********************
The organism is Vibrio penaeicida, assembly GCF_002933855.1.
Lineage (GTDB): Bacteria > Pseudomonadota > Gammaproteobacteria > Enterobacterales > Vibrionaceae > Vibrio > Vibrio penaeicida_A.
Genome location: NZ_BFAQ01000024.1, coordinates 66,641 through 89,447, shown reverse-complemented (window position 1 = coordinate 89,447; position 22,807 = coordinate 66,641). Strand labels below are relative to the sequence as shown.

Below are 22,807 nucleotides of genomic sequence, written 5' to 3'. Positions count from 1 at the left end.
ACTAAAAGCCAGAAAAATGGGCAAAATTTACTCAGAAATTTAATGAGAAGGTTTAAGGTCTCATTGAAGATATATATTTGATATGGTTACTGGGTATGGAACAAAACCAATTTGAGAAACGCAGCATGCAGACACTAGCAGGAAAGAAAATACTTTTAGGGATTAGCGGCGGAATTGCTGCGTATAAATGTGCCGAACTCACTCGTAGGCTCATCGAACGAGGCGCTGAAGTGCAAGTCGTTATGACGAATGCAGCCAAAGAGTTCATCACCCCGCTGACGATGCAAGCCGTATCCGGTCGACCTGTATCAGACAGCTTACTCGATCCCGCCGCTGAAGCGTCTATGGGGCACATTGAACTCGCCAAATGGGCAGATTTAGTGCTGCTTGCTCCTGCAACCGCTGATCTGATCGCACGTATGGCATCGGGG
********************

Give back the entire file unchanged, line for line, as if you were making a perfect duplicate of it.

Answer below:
The organism is Vibrio penaeicida, assembly GCF_002933855.1.
Lineage (GTDB): Bacteria > Pseudomonadota > Gammaproteobacteria > Enterobacterales > Vibrionaceae > Vibrio > Vibrio penaeicida_A.
Genome location: NZ_BFAQ01000024.1, coordinates 66,641 through 89,447, shown reverse-complemented (window position 1 = coordinate 89,447; position 22,807 = coordinate 66,641). Strand labels below are relative to the sequence as shown.

Below are 22,807 nucleotides of genomic sequence, written 5' to 3'. Positions count from 1 at the left end.
ACTAAAAGCCAGAAAAATGGGCAAAATTTACTCAGAAATTTAATGAGAAGGTTTAAGGTCTCATTGAAGATATATATTTGATATGGTTACTGGGTATGGAACAAAACCAATTTGAGAAACGCAGCATGCAGACACTAGCAGGAAAGAAAATACTTTTAGGGATTAGCGGCGGAATTGCTGCGTATAAATGTGCCGAACTCACTCGTAGGCTCATCGAACGAGGCGCTGAAGTGCAAGTCGTTATGACGAATGCAGCCAAAGAGTTCATCACCCCGCTGACGATGCAAGCCGTATCCGGTCGACCTGTATCAGACAGCTTACTCGATCCCGCCGCTGAAGCGTCTATGGGGCACATTGAACTCGCCAAATGGGCAGATTTAGTGCTGCTTGCTCCTGCAACCGCTGATCTGATCGCACGTATGGCATCGGGG